What’s the Deal with Alimony After Divorce?

Jan 15, 2016 by

Divorce is an incredibly tough time for most couples. The emotional turmoil alone can be devastating, but the financial ramifications can create immense stress and friction. Alimony exists as a protection to divorced parties to ensure that finances are fairly distributed. Here are the most important facts that you should know.

 

alimony payments

Types of Alimony

Each state is slightly different, but Florida in particular provides five different forms of alimony. Temporary alimony is enforced while the divorce is pending to support the lesser earner, so it ends once the divorce finalizes. So called “bridge the gap” alimony exists for a very short time after the divorce to help the recipient meet specific legitimate short-term needs like housing.  Rehabilitative alimony is awarded for the purpose of the lesser earning spouse to attain education and training required for appropriate employment. The fourth form, durational alimony, can be awarded no longer than for the length of the marriage. Finally, permanent alimony is allowed to provide financial support to the lesser earning spouse if he or she can’t self-support at a standard of living close to the marital standard.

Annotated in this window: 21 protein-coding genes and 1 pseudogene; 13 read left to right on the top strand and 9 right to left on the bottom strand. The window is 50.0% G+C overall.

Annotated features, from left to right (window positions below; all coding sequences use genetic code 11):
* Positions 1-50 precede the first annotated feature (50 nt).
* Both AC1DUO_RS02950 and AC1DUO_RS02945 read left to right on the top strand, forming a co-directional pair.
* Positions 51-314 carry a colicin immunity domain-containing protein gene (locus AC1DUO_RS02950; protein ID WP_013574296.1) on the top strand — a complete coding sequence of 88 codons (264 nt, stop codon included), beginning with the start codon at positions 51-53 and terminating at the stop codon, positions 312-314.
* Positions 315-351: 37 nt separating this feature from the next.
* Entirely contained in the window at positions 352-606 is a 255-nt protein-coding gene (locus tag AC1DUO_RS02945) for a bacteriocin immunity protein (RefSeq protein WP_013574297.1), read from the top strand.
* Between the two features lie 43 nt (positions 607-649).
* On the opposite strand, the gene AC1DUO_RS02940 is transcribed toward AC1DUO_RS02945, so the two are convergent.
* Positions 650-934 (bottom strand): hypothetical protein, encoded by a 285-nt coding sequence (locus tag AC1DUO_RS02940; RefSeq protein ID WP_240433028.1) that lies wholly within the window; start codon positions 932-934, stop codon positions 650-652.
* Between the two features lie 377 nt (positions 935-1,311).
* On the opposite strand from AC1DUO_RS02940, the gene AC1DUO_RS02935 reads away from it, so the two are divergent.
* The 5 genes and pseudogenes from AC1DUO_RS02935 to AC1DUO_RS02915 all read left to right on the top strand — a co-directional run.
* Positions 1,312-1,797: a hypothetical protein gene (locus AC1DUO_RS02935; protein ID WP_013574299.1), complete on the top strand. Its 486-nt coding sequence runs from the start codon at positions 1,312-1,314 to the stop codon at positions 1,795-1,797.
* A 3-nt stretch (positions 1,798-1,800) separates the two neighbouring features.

Factors in Determining Alimony

Unlike child support, there is no specific formula for alimony. A judge uses all information provided to determine the best alimony solution as per shown by your divorce lawyer. In general, the spouse who earns more money is responsible for helping the other spouse maintain a relatively similar lifestyle after the divorce, if the lesser-earning spouse can’t achieve that alone. But with that said, a court will never award alimony if it would leave the paying spouse with a much lower net income than the recipient.

The length of the marriage, each spouse’s age and health, each spouse’s contribution to the marriage, childcare responsibilities, and all sources of income are considered as factors to decide upon alimony.

Even adultery is considered a factor in alimony decisions if it caused financial harm.

 

 

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